This is school property behind us. It semi floods in the spring, dry in the summer. The Ash trees have all died here (emerald ash bore), and so it is mainly Maple Trees. This area gets over taken with some kind of vine (not poison oak or anything like that).
Over the last 2 years I've tried cleaning out a small area. (Picture was taken before I cleared). I plan on making this area larger. I have hellabores and Jack in the pulpit coming from a co=op. But I would like a few more ideas, some blooms would be nice , but interesting foliage is nice too. Also something in the 3 to 6 ft range.
For the first time in 18 years, the deer have invaded my main garden. This area will have to have deer resistant plants if they are to survive.
Michigan is a hot summer, high humidity state.
I have a variety of named daylilies to trade for any interesting shade plants.
Cimicifuga racemosa would fall into that taller range. By the time it blooms, mine are 5 ft. I think there's a 'Pink Spike' or 'Black Negligee' that might be nice. Epimediums flower in early spring and tolerate the dryness once they're established. Not sure about the very wet spring though.
I have the white rosmosas and they are tall. The Black Neglegees need a damp environment.
I have Hillside Black Beauty but had to water it all summer. Too much fuss for me. Doubt I will see it this year.
Hillside Black Beauty does lousy for me. I've done better with Atropurpurea and Brunette, which I think is a shorter one. I don't think Astilbe will like a dry summer...they get crispy easily if not given adequate water. Are the maple trees really close? If so, you may have some issues with root competition. I've seen people recommend building raised beds with several layers of landscape fabric put down to keep the maple roots out for as long as possible. But then others say you shouldn't add soil on top of existing roots, so I don't know. I had no choice but to add soil on top of things in my garden.
Have to agree w/Noreaster on the Astilbes although A. chinensis is more drought tolerant (learned that on another thread). My Epimediums handle drier conditions once they're established but they're not going to get very tall and once they bloom in early spring, they're done for the year. But some varieties do have some pretty neat foliage.
Oh wait, what about Thalictrum? I don't have it, but saw some really tall ones at a local garden display, and thought it was very pretty. I don't know about deer resistance, though. Here is the one I think I saw. I'd love to have room in my garden for this:
Weer = beautiful garden picture of your thalictrums.
I do have one thalictrum planted on the edge of this woodland space. Started from seed a couple years ago. So far the deer haven't bothered it. Wish I had started a few more of them.
Oh gosh - I didn't even think about Thalictrum r. I've grown that one from seed and love the little lavender flowers. It even self-sows here and germinates decently from collected seed. I really like that one and it does handle drier conditions pretty well. That would give some nice tall interest with those pretty flowers. Mine don't flower profusely because of my crummy soil (I'm still working on that) and they do get to be about 5+ feet tall here (mostly shade). I think I've had a deer nip at one of mine once but my deer prefer columbines over Thalictrums.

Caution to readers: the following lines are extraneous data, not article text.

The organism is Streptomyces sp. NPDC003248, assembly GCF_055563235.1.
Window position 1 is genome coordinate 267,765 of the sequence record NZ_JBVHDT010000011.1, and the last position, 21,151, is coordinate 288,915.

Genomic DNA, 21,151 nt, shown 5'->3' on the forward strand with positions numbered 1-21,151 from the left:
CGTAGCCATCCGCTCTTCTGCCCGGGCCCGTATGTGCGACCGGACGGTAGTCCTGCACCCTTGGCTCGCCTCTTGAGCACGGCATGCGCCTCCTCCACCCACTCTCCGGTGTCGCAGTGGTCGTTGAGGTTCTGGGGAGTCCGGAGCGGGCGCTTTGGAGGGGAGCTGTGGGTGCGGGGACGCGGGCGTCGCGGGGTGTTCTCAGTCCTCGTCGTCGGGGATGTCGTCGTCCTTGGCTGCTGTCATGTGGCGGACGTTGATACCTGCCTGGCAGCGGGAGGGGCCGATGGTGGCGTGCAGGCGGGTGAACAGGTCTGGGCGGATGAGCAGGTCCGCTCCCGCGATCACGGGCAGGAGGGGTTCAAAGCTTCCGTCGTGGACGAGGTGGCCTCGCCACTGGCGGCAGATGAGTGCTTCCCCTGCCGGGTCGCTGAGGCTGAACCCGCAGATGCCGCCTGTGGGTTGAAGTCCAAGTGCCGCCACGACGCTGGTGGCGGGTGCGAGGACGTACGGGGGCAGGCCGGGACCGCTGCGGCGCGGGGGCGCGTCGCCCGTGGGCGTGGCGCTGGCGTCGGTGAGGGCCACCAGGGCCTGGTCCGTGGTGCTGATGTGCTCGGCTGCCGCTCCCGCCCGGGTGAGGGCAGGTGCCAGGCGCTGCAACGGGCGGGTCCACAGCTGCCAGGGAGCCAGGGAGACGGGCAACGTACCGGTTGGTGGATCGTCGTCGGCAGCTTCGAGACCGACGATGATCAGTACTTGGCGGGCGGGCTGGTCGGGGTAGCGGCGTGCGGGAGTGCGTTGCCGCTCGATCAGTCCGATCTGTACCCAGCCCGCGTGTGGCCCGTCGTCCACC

Have you considered any Digitalis? D. x mertonensis can take a fair amount of shade and does not tend to self sow freely. Also Aconitum napellus, as mine blooms in essentially full shade. Ostrich ferns can exceed your 3’ mark and are not attractive to deer. Blue Wood Aster (Symphyotrichum cordifolium) gives you height, fall blue in the woods as well as deer resistance. Also, try Monarda fistulosa along your woodland margins. Other suggestions are Wood Sage or American Germander (Teucrium canadense), and Tall Bellflower (Campanulastrum americanum). In the way of shrubs, Mahonia aquifolium gives year-round interest except to those cloven-hooved wood rats, and Kerria japonica 'Pleniflora' is not bothered in my yard and blooms nicely in early spring even in my wooded areas. All these items can handle your zone 5b.
I have something to add about deer resistant plants even though I am not in your zone. I lived in zone 8A for 12 years (Austin TX) and dedicated myself to learning about and planting deer resistant plants. If they get hungry enough due to drought or over-population, they will eat everything! They ate sumac, rock rose, rosemary, nandinas, cactus, even ash juniper (called cedar there). By the time I moved, I was ready to shoot them even if I did get fined and/or hauled off to the pokey. As gardening is my favorite hobby, you can understand why I was so upset. Those little buggers are not cute. Not only do they eat plants that they are adverse to, they carry ticks that infect humans with lime disease.
Sorry about my rant, but they need to be controlled. Shooting them is probably not the best way (unless you like venison - ugh!).